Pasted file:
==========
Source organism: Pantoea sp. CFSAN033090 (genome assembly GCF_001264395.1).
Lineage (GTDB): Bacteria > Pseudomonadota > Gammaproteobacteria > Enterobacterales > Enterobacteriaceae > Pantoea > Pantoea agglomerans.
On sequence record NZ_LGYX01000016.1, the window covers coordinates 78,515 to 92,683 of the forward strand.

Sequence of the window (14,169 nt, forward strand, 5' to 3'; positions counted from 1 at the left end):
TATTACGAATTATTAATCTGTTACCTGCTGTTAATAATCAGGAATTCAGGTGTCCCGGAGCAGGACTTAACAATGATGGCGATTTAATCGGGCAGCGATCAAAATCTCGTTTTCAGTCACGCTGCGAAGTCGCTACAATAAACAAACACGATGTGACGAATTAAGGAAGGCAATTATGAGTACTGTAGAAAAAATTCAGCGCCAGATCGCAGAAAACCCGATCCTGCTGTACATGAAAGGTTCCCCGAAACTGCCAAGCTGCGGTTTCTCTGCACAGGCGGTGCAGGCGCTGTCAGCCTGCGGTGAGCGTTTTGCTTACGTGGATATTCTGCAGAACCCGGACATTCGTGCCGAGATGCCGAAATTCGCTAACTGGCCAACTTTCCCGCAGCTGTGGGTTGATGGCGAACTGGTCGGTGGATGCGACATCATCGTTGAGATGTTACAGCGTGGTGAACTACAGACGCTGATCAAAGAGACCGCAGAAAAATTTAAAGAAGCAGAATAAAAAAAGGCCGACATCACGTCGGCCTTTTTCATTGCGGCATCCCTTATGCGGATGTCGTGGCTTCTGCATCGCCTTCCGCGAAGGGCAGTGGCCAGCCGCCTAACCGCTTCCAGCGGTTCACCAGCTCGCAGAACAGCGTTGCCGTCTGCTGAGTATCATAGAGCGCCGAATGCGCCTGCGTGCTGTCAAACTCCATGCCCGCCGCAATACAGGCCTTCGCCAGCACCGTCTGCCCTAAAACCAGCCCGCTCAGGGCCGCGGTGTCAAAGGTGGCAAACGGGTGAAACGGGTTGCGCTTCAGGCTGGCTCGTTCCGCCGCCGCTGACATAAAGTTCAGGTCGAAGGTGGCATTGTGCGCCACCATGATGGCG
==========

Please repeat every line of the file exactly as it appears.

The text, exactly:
Source organism: Pantoea sp. CFSAN033090 (genome assembly GCF_001264395.1).
Lineage (GTDB): Bacteria > Pseudomonadota > Gammaproteobacteria > Enterobacterales > Enterobacteriaceae > Pantoea > Pantoea agglomerans.
On sequence record NZ_LGYX01000016.1, the window covers coordinates 78,515 to 92,683 of the forward strand.

Sequence of the window (14,169 nt, forward strand, 5' to 3'; positions counted from 1 at the left end):
TATTACGAATTATTAATCTGTTACCTGCTGTTAATAATCAGGAATTCAGGTGTCCCGGAGCAGGACTTAACAATGATGGCGATTTAATCGGGCAGCGATCAAAATCTCGTTTTCAGTCACGCTGCGAAGTCGCTACAATAAACAAACACGATGTGACGAATTAAGGAAGGCAATTATGAGTACTGTAGAAAAAATTCAGCGCCAGATCGCAGAAAACCCGATCCTGCTGTACATGAAAGGTTCCCCGAAACTGCCAAGCTGCGGTTTCTCTGCACAGGCGGTGCAGGCGCTGTCAGCCTGCGGTGAGCGTTTTGCTTACGTGGATATTCTGCAGAACCCGGACATTCGTGCCGAGATGCCGAAATTCGCTAACTGGCCAACTTTCCCGCAGCTGTGGGTTGATGGCGAACTGGTCGGTGGATGCGACATCATCGTTGAGATGTTACAGCGTGGTGAACTACAGACGCTGATCAAAGAGACCGCAGAAAAATTTAAAGAAGCAGAATAAAAAAAGGCCGACATCACGTCGGCCTTTTTCATTGCGGCATCCCTTATGCGGATGTCGTGGCTTCTGCATCGCCTTCCGCGAAGGGCAGTGGCCAGCCGCCTAACCGCTTCCAGCGGTTCACCAGCTCGCAGAACAGCGTTGCCGTCTGCTGAGTATCATAGAGCGCCGAATGCGCCTGCGTGCTGTCAAACTCCATGCCCGCCGCAATACAGGCCTTCGCCAGCACCGTCTGCCCTAAAACCAGCCCGCTCAGGGCCGCGGTGTCAAAGGTGGCAAACGGGTGAAACGGGTTGCGCTTCAGGCTGGCTCGTTCCGCCGCCGCTGACATAAAGTTCAGGTCGAAGGTGGCATTGTGCGCCACCATGATGGCG